With this weekend’s only action involving NFL players being the Pro Bowl, this segment is undergoing a temporary name change from playoff envy to Pro Bowl Envy. It is the 5th choice in the draft now with defense dominating early and a signal caller going to the Washington Redskins just in a bit of a recap. At pick number five sits the Kansas City Chiefs, a once proud franchise where playoffs on a yearly basis were an expectation, but recently the Chiefs have fallen on hard times.
In sticking with the theme, the Chiefs are on a very short list of teams without a Pro Bowl player on their roster this season and the draft is the perfect place to begin the correction process. Since perennial Pro Bowler Will Shields retired in April of 2007, Kansas City has had a revolving door along their offensive line with zero consistency in personnel and thusly zero consistency in on field performance. The Chiefs drafted Virginia Caviliers guard/tackle Branden Albert in the 1st round of 2008’s draft, but he has looked sluggish at times on the outside in pass protection and would be best suited at his natural position inside at guard.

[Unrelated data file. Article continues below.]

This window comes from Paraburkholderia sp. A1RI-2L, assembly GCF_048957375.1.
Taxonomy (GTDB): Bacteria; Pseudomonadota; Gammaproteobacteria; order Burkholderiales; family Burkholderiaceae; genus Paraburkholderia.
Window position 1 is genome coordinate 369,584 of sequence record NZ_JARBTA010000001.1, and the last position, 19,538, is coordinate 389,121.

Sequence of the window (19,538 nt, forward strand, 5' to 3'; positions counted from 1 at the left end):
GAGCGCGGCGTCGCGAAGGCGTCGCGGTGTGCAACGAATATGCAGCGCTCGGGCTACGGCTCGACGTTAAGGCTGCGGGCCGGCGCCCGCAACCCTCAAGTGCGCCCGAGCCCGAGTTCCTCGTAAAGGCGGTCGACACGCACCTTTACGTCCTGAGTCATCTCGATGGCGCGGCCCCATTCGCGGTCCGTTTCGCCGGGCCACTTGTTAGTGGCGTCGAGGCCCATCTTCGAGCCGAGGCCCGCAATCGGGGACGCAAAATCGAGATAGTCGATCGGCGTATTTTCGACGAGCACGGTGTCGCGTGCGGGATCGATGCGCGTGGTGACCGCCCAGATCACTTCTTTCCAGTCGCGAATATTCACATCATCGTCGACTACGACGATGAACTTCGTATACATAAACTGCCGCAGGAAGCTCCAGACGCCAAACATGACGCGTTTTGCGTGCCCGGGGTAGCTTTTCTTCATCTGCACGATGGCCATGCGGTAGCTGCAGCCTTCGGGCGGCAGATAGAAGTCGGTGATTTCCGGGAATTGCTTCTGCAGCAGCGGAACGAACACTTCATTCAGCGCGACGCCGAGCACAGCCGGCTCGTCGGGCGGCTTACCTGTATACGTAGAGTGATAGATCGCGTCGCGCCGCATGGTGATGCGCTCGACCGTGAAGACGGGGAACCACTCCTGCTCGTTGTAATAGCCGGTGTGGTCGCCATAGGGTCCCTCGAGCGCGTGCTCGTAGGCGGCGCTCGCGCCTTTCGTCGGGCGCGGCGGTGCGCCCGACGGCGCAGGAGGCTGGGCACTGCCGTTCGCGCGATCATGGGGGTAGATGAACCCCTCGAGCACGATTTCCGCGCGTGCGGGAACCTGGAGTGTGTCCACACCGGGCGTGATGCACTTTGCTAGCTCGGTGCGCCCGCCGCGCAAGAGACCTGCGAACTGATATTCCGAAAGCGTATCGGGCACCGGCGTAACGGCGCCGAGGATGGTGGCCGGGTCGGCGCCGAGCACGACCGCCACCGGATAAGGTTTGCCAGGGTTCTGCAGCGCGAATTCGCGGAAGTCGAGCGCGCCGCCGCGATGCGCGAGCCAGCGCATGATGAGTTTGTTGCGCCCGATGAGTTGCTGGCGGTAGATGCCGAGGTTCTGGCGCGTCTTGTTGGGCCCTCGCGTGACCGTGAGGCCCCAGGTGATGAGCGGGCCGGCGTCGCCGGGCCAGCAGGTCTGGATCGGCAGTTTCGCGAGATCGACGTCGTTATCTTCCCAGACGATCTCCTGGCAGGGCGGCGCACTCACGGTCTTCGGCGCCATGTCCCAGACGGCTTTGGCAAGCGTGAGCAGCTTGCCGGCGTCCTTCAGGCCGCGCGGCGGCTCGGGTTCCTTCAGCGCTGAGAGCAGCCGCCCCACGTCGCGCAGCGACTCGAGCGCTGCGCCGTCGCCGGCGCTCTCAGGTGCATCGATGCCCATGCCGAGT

For the Chiefs to get Albert comfortable and try to breathe some new life into their offensive line, tackle is the suitable choice for Kansas City with the fifth selection. Much like last year, the Chiefs will be faced with a difficult decision weighing a proven commodity in Russell Okung of the Oklahoma State Cowboys against the rising stock of Rutgers Scarlet Knights tackle Anthony Davis. The buzzword of draft day is always upside and Davis certainly offers plenty of that, but he also lacks the necessary focus at times to finish blocks and keep the quarterback clean. Okung is a proven player with polished skills and would be a much smoother transition to the NFL level of play.
Okung’s style is reminiscent of former Wisconsin Badgers product Joe Thomas when he was drafted 3rd overall by the Cleveland Browns in 2007 as he is a four year player with an abundance of talent and intangibles as well. That’s not a guarantee by any means that Okung will change the Chiefs current Pro Bowler-less roster two years down the line, but his selection is the best one possible for the long-term health of the franchise.